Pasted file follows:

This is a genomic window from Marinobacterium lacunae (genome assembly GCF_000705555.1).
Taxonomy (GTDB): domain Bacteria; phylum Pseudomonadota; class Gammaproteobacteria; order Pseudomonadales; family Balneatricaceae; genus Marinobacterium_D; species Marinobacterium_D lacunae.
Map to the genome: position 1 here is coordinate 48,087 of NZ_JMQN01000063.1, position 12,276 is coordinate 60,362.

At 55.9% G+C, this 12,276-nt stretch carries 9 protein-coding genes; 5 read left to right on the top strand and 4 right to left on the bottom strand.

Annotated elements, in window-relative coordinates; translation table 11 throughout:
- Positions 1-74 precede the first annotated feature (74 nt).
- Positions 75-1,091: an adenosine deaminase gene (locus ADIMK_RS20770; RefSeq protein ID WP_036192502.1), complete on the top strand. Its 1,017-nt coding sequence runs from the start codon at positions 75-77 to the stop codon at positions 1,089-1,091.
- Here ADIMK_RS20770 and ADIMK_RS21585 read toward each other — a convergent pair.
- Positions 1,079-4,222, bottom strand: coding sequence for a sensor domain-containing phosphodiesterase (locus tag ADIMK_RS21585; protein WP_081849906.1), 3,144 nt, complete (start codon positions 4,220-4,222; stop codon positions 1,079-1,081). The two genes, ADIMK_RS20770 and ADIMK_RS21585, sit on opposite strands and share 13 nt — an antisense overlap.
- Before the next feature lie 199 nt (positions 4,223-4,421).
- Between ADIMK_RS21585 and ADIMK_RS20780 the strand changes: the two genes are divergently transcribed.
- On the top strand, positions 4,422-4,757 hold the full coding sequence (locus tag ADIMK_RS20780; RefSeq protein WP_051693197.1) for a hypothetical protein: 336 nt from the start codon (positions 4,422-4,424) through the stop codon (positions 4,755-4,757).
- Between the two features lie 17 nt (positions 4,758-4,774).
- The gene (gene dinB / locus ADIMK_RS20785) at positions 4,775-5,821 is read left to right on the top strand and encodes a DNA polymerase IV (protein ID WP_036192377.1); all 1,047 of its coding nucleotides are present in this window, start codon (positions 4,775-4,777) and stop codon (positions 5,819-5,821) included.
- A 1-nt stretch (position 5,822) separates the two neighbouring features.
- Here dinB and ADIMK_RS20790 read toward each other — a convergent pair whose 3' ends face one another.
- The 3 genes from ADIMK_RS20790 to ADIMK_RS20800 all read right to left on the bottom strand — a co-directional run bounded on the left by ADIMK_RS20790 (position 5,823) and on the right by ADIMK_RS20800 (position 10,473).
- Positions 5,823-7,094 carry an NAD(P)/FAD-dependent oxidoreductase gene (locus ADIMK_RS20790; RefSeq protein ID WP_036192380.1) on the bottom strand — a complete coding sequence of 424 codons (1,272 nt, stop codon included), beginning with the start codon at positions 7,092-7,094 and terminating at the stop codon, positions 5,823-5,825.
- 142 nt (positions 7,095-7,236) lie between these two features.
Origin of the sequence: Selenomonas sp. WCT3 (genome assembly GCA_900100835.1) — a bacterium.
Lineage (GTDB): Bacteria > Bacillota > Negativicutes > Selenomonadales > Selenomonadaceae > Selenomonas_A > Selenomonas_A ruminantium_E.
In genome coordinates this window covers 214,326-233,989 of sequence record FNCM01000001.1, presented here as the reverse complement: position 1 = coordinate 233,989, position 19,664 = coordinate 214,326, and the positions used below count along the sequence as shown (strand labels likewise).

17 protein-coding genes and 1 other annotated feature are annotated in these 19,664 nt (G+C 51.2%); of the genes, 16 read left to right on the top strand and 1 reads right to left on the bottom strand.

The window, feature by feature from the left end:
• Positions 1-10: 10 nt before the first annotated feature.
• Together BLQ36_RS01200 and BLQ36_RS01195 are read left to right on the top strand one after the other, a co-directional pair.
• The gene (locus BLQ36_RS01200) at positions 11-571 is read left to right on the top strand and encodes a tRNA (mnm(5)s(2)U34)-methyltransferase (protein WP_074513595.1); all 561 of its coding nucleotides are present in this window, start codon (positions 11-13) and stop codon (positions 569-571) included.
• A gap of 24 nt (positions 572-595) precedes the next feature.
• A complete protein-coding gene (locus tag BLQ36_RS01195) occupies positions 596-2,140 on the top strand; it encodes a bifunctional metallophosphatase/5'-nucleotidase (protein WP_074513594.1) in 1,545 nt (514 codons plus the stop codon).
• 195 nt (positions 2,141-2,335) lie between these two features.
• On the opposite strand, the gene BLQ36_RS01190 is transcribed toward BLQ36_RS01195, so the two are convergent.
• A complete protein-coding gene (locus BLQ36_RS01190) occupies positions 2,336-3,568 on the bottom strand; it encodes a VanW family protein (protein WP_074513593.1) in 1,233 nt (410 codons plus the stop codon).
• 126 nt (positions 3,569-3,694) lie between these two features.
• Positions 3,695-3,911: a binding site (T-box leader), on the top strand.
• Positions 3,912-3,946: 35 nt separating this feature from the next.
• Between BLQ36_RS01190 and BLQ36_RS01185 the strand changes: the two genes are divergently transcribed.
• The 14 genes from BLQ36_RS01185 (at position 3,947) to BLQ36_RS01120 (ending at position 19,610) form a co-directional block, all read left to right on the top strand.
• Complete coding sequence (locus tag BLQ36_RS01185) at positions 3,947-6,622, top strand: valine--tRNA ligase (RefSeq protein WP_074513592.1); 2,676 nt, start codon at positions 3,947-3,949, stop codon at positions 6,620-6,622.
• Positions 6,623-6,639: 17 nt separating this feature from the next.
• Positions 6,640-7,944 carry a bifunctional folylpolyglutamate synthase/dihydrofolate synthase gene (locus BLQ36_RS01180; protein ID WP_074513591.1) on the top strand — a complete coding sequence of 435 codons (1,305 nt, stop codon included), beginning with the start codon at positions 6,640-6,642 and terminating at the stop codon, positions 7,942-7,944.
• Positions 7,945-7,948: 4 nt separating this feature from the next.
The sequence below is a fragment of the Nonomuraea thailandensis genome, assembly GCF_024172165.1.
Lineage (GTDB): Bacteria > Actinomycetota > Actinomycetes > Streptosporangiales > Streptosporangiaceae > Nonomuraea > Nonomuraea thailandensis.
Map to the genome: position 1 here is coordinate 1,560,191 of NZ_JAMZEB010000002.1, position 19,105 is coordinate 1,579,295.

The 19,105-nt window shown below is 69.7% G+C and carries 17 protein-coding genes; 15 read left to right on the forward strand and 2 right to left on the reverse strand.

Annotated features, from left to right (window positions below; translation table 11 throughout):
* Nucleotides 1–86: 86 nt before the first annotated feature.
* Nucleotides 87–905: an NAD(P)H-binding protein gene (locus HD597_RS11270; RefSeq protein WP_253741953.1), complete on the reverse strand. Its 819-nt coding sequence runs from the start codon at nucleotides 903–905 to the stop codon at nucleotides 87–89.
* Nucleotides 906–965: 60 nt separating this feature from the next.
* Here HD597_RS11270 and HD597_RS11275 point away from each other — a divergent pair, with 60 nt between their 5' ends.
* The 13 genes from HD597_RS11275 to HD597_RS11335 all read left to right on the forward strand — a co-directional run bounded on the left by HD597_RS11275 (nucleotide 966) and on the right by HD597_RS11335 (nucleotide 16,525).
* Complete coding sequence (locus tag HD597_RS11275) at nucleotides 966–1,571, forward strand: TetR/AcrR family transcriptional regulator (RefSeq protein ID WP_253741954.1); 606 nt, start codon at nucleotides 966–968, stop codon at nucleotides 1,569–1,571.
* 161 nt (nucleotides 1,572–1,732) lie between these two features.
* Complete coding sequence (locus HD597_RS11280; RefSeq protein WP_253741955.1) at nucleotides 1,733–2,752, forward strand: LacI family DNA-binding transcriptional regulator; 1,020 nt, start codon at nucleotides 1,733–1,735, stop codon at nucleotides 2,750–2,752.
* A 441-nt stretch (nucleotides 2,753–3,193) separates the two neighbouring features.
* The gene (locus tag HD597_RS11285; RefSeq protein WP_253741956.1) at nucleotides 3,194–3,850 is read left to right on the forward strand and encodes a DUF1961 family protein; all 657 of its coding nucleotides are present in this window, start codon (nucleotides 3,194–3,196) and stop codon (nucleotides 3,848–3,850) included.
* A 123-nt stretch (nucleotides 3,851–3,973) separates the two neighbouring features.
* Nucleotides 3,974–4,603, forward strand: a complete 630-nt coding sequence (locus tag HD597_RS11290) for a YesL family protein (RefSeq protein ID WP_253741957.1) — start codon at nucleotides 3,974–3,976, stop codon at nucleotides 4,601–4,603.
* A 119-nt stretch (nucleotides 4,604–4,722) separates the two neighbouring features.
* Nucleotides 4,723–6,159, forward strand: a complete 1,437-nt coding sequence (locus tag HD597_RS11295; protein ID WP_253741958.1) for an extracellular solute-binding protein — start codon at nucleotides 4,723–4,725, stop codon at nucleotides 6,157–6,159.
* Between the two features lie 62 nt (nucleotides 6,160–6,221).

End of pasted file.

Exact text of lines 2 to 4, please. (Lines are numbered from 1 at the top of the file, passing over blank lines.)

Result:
Taxonomy (GTDB): domain Bacteria; phylum Pseudomonadota; class Gammaproteobacteria; order Pseudomonadales; family Balneatricaceae; genus Marinobacterium_D; species Marinobacterium_D lacunae.
Map to the genome: position 1 here is coordinate 48,087 of NZ_JMQN01000063.1, position 12,276 is coordinate 60,362.

At 55.9% G+C, this 12,276-nt stretch carries 9 protein-coding genes; 5 read left to right on the top strand and 4 right to left on the bottom strand.